In the past, I’ve presented a tongue-in-cheek argument for teak trees being a “good, solid tree”. In this article, I would like to make the more objective case that teaks were much more than the diminished paddock tree we see today.

There is a very impressive paddock tree at Richmond Hill whose tall straight trunk, indicative of pre-clearing origins, has a girth of 12’ (3.7m) and there is a breathtakingly big teak in a Big Scrub remnant at Lindendale, under BSL care, that measures 19’ (5.8m) but there are three historical records that reveal the full grandeur of large teaks.

An article entitled King of the Scrub (Sept 1925), reported on the visit of members of a science congress to Davis Scrub. According to the Northern Star, “Rising from the clump of scrub wood the towering top of a gigantic teak tree… we took off our hats to him ‘The last of his Tribe’ – or nearly so, his straight smooth-skinned barrel ran clean of any blemish for more than 40’ (12.2m)… there were hundreds of solid tufts of orchid growth on every branch, and the top of the tree resembled strongly a collection of gigantic birds’ nests. The ground underneath was strewn with fallen clumps of orchid, and these resembled rocklilies in miniature… the girth was found to be 21’ (6.4m)”.

Though this “king of the scrub” impressed a delegation of international botanists in 1925, it is sobering to read in a NS article 22 years later entitled Well-known Landmark Demolished (May 1947), that “The centuries-old teak tree at the foot of Everitt’s Hill… has been felled… the tree had to be felled to enable electricity to be extended to Mr. E. Everitt’s home. Pioneers of the district have told Mr. Everitt they remember the tree in the early days when the country was heavily timbered. The girth of the tree is 24’ (7.3m). A rare orchid growing at the foot of the tree is almost as famous as the teak itself”.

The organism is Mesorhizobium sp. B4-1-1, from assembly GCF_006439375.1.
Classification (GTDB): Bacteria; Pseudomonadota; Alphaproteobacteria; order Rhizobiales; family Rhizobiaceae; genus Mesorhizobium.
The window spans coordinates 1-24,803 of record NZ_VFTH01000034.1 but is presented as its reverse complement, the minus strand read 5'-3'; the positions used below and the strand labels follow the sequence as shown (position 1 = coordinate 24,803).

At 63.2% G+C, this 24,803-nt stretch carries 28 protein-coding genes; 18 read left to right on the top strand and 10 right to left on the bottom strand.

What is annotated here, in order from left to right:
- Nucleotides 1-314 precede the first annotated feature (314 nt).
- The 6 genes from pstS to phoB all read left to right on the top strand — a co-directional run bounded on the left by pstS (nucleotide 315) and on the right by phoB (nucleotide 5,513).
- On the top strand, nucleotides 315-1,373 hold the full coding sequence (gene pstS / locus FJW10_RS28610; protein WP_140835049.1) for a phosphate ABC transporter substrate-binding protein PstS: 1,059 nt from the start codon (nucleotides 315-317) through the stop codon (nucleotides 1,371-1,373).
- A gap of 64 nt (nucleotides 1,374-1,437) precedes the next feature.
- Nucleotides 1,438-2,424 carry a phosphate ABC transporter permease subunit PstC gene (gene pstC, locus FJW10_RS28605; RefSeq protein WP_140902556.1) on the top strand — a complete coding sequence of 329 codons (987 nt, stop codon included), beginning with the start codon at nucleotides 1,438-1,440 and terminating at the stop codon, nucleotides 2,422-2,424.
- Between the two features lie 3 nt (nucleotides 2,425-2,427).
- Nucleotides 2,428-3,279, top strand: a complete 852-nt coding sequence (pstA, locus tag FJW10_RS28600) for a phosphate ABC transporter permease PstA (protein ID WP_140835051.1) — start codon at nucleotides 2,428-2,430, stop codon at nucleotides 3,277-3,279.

If I haven’t convinced you of the majesty of the Big Scrub teaks then I leave you with this description by a Big Scrub visitor in 1887. “Let us take a single tree, this venerable teak, with its evidences of age and partial decay… look at the rich flowering orchids and graceful rock lilies, with their pale yellow plumes of bloom clinging to its trunk. Rising higher, see the enormous bird’s-nest ferns and immense staghorns growing in its forks… observe cables of creepers ascending to its topmost branches, their tiny capillary tubes afford channels for the powers of vegetable life and beauty, which in the head of the tree burst and expand in clustering masses of blossoming magnificence, falling in snowy cascades among the branches of the tree and arraying it in a glory not its own. We began by regarding it as a tree, in the forest; we end by finding it almost a forest in itself”.

Big teaks – “a forest in itself”.

Contributed by Ken Dorey